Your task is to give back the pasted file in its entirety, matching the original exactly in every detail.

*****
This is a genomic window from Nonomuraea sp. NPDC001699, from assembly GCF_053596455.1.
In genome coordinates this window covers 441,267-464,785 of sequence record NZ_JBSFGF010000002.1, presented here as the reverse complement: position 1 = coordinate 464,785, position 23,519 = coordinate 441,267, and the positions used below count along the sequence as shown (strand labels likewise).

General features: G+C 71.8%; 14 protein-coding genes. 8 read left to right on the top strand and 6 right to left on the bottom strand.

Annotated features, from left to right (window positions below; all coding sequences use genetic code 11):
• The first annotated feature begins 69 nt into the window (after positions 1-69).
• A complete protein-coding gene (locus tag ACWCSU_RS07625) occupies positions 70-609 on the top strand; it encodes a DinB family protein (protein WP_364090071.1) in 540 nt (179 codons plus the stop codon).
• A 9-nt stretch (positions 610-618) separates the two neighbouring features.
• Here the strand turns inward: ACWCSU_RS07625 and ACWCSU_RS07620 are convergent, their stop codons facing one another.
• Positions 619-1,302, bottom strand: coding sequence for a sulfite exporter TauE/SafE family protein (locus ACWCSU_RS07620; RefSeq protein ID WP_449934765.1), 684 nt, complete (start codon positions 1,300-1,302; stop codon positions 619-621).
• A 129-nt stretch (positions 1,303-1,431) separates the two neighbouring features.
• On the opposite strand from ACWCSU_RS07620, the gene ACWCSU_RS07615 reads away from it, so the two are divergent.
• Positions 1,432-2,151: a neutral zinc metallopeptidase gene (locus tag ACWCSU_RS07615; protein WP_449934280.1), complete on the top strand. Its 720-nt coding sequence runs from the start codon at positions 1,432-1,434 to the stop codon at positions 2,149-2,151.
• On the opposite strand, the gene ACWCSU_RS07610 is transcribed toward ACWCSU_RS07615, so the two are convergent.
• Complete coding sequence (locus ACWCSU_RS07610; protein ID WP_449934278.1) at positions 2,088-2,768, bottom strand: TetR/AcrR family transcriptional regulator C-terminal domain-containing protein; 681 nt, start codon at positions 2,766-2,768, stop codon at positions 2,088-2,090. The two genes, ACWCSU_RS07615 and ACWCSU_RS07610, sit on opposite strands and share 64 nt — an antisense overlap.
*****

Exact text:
This is a genomic window from Nonomuraea sp. NPDC001699, from assembly GCF_053596455.1.
In genome coordinates this window covers 441,267-464,785 of sequence record NZ_JBSFGF010000002.1, presented here as the reverse complement: position 1 = coordinate 464,785, position 23,519 = coordinate 441,267, and the positions used below count along the sequence as shown (strand labels likewise).

General features: G+C 71.8%; 14 protein-coding genes. 8 read left to right on the top strand and 6 right to left on the bottom strand.

Annotated features, from left to right (window positions below; all coding sequences use genetic code 11):
• The first annotated feature begins 69 nt into the window (after positions 1-69).
• A complete protein-coding gene (locus tag ACWCSU_RS07625) occupies positions 70-609 on the top strand; it encodes a DinB family protein (protein WP_364090071.1) in 540 nt (179 codons plus the stop codon).
• A 9-nt stretch (positions 610-618) separates the two neighbouring features.
• Here the strand turns inward: ACWCSU_RS07625 and ACWCSU_RS07620 are convergent, their stop codons facing one another.
• Positions 619-1,302, bottom strand: coding sequence for a sulfite exporter TauE/SafE family protein (locus ACWCSU_RS07620; RefSeq protein ID WP_449934765.1), 684 nt, complete (start codon positions 1,300-1,302; stop codon positions 619-621).
• A 129-nt stretch (positions 1,303-1,431) separates the two neighbouring features.
• On the opposite strand from ACWCSU_RS07620, the gene ACWCSU_RS07615 reads away from it, so the two are divergent.
• Positions 1,432-2,151: a neutral zinc metallopeptidase gene (locus tag ACWCSU_RS07615; protein WP_449934280.1), complete on the top strand. Its 720-nt coding sequence runs from the start codon at positions 1,432-1,434 to the stop codon at positions 2,149-2,151.
• On the opposite strand, the gene ACWCSU_RS07610 is transcribed toward ACWCSU_RS07615, so the two are convergent.
• Complete coding sequence (locus ACWCSU_RS07610; protein ID WP_449934278.1) at positions 2,088-2,768, bottom strand: TetR/AcrR family transcriptional regulator C-terminal domain-containing protein; 681 nt, start codon at positions 2,766-2,768, stop codon at positions 2,088-2,090. The two genes, ACWCSU_RS07615 and ACWCSU_RS07610, sit on opposite strands and share 64 nt — an antisense overlap.